Burzynski is earnest, impassioned, and doggedly principled. You know from the opening text that filmmaker Eric Merola is aiming for more than cash or entertainment value or even critical kudos: He’s after government reform. This picture is one of those documentaries, like Dear Zachary: A Letter to a Son About His Father, that one could be tempted to overrate for the infuriating, relevant subject matter alone, except the approach is so clumsy, blunt, and consistently un-cinematic.
The title refers to Stanislaw Burzynski, a Texas biochemist who discovered a gene treatment in the 1970s called “antineoplastons” that became instrumental to treating cancers generally regarded as death sentences. The antineoplastons, initially seen as a joke by many of Burzynski’s peers (it’s taken from healthy human urine) revitalizes dormant, dysfunctional genes, essentially encouraging the body to cure itself without the questionable side effects of conventionally accepted (i.e. most bureaucratically profitable) treatments such as chemo.
The first half hour is undeniably affecting—parents crying over dead children always will be—and one respects Merola’s devotion to information in this age of the documentary as glorified first person op-ed: His footage of Burzynski’s patients, primarily taken from court testimonies, lacks the disturbingly exploitive near-glee of capturing the moment that can be found in a Michael Moore picture. But Merola also, logically given the last sentence, lacks Moore’s daring flair; Moore’s bad taste is the source of his vitality, an egotistical “ends justify the means” deviousness that gives his pictures energy, and that reveals them as the creations of a problematic-but-undeniable filmmaker/agitator. There isn’t anything in Burzysnki that one associates with the work of a real artist.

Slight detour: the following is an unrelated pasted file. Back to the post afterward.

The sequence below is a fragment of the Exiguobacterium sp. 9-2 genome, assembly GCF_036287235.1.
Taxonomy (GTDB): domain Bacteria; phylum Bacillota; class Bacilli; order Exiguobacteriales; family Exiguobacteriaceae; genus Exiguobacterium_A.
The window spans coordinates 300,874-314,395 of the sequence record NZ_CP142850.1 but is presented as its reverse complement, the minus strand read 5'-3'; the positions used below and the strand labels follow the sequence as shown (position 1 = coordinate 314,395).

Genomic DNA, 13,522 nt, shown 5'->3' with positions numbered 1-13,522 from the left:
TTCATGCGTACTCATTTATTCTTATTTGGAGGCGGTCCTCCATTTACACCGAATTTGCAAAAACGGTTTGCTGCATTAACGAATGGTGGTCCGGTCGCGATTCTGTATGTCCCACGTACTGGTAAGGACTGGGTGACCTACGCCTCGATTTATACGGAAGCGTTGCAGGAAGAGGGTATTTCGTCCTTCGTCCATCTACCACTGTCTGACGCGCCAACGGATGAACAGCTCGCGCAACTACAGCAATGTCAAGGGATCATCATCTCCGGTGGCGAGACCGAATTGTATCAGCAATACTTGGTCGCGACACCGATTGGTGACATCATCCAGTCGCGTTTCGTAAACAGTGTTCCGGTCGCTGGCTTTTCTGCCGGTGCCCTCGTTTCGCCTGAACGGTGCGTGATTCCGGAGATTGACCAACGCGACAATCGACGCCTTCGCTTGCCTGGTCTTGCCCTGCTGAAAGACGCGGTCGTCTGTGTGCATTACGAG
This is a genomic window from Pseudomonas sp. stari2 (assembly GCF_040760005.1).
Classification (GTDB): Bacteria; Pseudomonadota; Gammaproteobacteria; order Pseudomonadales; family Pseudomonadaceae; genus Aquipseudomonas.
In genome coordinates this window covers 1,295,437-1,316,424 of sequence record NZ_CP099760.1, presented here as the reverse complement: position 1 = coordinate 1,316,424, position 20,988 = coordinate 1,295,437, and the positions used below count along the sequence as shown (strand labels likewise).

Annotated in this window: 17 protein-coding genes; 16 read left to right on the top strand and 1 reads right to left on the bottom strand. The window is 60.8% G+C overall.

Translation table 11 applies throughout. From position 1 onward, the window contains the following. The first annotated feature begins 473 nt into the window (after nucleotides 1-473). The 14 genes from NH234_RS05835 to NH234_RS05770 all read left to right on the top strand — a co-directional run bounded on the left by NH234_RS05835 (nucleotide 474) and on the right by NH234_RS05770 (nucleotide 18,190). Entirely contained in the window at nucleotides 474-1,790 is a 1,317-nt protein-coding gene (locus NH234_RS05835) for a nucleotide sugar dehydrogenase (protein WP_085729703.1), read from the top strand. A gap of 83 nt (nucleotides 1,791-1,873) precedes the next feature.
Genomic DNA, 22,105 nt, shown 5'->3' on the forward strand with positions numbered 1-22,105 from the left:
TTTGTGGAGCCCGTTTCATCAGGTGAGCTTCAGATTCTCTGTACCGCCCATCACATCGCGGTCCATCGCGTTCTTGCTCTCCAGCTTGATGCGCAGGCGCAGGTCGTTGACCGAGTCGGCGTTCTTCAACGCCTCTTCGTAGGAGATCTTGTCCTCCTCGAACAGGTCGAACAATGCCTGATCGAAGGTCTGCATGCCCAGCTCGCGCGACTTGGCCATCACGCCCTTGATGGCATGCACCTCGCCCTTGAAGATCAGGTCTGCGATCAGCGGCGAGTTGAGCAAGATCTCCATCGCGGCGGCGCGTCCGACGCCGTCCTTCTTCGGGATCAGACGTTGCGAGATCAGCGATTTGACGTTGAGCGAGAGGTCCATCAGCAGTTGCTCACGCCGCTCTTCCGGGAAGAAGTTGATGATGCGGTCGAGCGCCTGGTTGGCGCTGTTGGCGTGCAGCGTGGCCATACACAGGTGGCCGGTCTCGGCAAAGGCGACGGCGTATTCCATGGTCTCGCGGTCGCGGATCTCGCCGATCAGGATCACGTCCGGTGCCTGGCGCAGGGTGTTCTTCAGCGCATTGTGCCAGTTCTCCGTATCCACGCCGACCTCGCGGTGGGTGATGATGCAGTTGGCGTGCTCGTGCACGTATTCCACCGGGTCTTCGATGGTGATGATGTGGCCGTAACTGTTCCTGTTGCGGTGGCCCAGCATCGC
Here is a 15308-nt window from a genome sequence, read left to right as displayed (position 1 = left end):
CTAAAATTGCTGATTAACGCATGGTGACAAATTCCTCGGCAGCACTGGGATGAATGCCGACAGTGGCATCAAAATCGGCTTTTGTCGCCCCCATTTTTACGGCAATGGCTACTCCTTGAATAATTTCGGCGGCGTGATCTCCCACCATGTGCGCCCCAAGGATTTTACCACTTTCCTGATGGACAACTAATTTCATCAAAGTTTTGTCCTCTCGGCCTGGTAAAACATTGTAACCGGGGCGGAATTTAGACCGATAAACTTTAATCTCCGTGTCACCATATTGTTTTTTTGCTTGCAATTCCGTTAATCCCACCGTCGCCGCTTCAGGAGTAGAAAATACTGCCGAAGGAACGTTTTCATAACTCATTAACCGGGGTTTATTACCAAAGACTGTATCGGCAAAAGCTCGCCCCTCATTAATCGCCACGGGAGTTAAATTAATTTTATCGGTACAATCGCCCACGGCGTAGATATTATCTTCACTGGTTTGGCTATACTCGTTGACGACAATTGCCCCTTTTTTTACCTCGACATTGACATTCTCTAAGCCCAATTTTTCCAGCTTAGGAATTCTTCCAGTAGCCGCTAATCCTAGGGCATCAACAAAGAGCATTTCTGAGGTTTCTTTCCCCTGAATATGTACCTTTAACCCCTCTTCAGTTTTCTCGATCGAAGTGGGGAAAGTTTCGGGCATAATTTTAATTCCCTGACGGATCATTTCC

Merola has let his understandable outrage over the casualties of bureaucratic nonsense run away with him: the picture is a long harangue that doesn’t deepen our understanding of the sort of casual corruption and hypocrisy that allows the FDA to publicly prosecute a doctor they also happen to be funding on the sidelines in unpublicized experiments. Merola squanders the sympathy he builds in the opening scenes, spending the remaining hour and change alternating between interviews with the sad, charismatic Burzynski and friends and various letter correspondences between Burzynski, pharmaceutical companies, and the FDA. The letters, which incriminate themselves (the Texas and Federal governments trying to outlaw something until they can profit from it themselves), are performed in amateurishly editorializing read-alongs that highlight points for us that are already literally highlighted. It’s essentially a book on tape.
There’s another issue: The picture is so aggressively pro-Burzynski that your suspicions begin to stir. I have little problem accepting the FDA as the labyrinth of contradiction, corruption, and hypocrisy that Merola is asserting (Burzynski could be taken, in a roundabout way, as a companion piece to the considerably more effective book Fast Food Nation and doc Food, Inc.), but he would have done well to follow the Moore/Schlosser/Pollan model and at least allow the figureheads the opportunity to incriminate themselves. I have no doubt that Merola tried that very tack with little to show for it (he isn’t, after all, a Moore or a Schlosser or a Pollan), but even an acknowledgement of those hurdles would add friction, a wrinkle, something that testifies to the contradiction and elusiveness of even the most seemingly painful, right-and-wrong, cut-and-dried struggle—something that allows for actual drama. As it is, Burzynski is the kind of should’ve-been-important picture that you damn with the faintest praise: It means well.